Bosses love to say “no.” Whether we’re talking about social media usage, or requests for work flexibility, the status quo reigns supreme, more often than not, as managers and bosses typically like to stick with what they’re familiar with – with what works. When it comes to telecommuting in particular – or any type of flexible work arrangement – there seems to be an interesting variable at play that is giving some employees an increased likelihood of having their requests granted.
And it turns out it all comes down to that pesky ‘Y’ chromosome.
The short of the story is that employees who request more flexible work arrangements are more likely to have that request granted if they are female. The finding has its roots in a report from Bain & Company, which drew on surveys and research from more than 1,000 employees in Australia-based businesses. The report, which intended to look at the impact of work flexibility’s role in helping rid workplaces of gender inequalities, found managers didn’t really like when men asked for more flexible arrangements, and were more likely to grant them to females.
According to the report, some 60% of male workers asked said that they wanted flexibility in their work schedules, but when they brought those concerns to their superiors, they were shot down. Among the reasons given for those denied requests were that flexible arrangements were traditionally for women, and that by taking on different hours, they might have a difficult time earning raises or promotions.
The logic behind this is that women – traditionally relegated to certain household roles – are believed to be needed at home to take care of the kids, or do housework. Men have been cast in the role as the breadwinner, or the member of the family who goes out to work every day to support the family. While these roles have clearly changed over the past couple of generations, the attitude still prevails.
And what we’re left with is a weird blend of stereotypes and assumptions that leads many managers to think that flexible work arrangements are “for women.” There’s more to it than that, but this is the gist of it.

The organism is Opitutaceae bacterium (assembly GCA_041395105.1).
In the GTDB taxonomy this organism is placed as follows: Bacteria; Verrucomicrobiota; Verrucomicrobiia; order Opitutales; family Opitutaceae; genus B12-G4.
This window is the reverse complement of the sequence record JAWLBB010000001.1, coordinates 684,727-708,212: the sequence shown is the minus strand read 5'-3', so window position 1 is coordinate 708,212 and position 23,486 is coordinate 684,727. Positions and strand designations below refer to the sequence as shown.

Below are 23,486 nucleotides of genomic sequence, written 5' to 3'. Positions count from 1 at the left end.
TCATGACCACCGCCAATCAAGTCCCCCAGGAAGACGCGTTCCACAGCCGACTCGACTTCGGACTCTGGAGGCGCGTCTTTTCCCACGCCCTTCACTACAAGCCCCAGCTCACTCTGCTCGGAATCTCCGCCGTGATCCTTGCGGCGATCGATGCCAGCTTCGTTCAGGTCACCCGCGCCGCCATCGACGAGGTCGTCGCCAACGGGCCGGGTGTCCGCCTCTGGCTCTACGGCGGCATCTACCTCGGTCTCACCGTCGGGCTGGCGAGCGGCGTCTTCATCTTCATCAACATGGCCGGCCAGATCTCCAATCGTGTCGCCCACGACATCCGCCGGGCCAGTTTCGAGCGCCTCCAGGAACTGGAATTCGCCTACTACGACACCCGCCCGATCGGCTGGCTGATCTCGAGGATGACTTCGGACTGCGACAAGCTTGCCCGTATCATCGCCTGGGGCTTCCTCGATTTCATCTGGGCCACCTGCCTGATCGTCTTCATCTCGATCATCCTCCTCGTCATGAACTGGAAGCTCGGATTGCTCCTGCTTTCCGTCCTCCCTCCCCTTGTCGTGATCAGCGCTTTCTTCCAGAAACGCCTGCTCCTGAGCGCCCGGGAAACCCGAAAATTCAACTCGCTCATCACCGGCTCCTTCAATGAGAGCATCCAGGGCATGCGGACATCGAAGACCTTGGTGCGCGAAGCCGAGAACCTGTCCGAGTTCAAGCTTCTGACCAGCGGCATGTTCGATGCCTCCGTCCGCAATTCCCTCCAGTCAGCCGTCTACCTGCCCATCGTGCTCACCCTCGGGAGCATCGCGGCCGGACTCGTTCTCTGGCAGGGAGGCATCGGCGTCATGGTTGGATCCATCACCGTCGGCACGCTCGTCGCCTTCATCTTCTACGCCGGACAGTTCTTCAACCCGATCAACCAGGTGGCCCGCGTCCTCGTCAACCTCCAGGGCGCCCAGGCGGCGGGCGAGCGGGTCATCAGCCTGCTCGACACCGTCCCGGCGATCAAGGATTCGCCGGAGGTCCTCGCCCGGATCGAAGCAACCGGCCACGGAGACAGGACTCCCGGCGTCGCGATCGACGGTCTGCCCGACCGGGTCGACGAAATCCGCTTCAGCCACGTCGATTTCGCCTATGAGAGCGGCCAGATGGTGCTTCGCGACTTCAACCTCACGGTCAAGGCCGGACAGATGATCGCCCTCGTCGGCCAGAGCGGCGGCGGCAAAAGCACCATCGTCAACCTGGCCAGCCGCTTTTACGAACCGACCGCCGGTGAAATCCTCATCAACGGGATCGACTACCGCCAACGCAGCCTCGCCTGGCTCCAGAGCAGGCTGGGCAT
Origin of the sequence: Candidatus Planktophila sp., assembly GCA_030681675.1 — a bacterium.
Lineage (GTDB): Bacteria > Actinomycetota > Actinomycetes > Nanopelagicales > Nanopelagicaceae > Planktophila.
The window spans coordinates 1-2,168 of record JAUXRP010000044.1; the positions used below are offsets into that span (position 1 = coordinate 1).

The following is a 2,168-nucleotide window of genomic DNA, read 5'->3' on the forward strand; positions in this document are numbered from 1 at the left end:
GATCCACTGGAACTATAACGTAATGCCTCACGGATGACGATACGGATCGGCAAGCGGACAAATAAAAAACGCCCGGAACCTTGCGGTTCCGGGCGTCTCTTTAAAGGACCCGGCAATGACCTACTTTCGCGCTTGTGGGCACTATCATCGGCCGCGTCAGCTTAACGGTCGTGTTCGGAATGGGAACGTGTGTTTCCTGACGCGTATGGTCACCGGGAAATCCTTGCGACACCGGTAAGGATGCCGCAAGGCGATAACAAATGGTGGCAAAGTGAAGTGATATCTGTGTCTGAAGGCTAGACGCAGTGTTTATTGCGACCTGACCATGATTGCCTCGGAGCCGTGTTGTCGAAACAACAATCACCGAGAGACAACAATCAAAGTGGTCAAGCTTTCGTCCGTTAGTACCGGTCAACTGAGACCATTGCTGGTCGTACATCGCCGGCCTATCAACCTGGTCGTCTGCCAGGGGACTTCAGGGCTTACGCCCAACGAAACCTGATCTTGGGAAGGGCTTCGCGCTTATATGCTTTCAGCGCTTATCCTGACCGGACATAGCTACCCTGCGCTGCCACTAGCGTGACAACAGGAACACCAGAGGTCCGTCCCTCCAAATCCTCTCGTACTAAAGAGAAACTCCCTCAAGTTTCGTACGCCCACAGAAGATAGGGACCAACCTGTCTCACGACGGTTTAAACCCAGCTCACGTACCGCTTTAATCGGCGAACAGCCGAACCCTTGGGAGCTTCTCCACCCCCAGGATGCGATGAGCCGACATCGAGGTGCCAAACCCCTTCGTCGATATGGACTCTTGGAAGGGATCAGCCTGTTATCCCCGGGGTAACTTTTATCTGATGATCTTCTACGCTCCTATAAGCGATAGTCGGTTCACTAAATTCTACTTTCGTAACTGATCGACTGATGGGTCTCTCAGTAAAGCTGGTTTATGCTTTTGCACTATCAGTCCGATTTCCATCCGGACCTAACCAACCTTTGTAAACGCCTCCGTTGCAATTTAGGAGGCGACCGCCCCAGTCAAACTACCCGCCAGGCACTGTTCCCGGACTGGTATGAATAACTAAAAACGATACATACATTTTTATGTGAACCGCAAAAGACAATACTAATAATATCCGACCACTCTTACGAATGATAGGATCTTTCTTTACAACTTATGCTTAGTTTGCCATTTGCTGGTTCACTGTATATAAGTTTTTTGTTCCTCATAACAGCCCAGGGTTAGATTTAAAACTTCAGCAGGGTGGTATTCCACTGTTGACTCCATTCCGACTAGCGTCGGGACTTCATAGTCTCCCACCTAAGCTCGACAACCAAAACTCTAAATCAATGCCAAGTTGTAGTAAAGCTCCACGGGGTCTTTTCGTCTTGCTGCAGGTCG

Now, considering there are many hardships and discriminatory practices female employees have had to put up, this might not come off as that big of a deal. Unless you’re a father – and that’s really what the report was getting at. Parental leave is a growing area of concern for many families and businesses, and in an era in which a lot of jobs don’t necessarily need to be done in the office, a lot of old school managers are having a hard time seeing the benefits of letting employees do their jobs away from prying eyes.
Their concern is understandable, on some level, but there’s plenty of reason to think that more widespread work flexibility would be nothing but beneficial to the economy at large. Businesses can spend less on office space and other resources, and workers can save money on things like childcare and commuting costs, which can be absolutely massive expenses.
But we’re getting into the weeds – the main point here is that many people are still being negatively impacted by gender discrimination and traditional ways of thinking. We’re making progress, of course, but reports like this make it clear that there’s still a ways to go.
What we’re seeing is a wholesale change in the business community in regards to attitudes toward gender roles. Where it may have been unthinkable to some people a few decades back to see women in corporate leadership roles, or even as presidential nominees, it’s becoming more and more common. Or, think about the term “stay at home dad” – that may have conjured up some eye-rolls from a lot of people (and still might), but there are plenty of households in which the female has taken on the role of breadwinner, while the male stays home with the kids.
But again, we’re still in a transition phase. The status quo is still more comfortable with workers (male workers, clearly) at the office, behind their desks. Flexible work arrangements are more than likely going to become the norm in many industries, and companies who are stuck in the past are going to suffer as talent jumps ship to work in friendlier environments.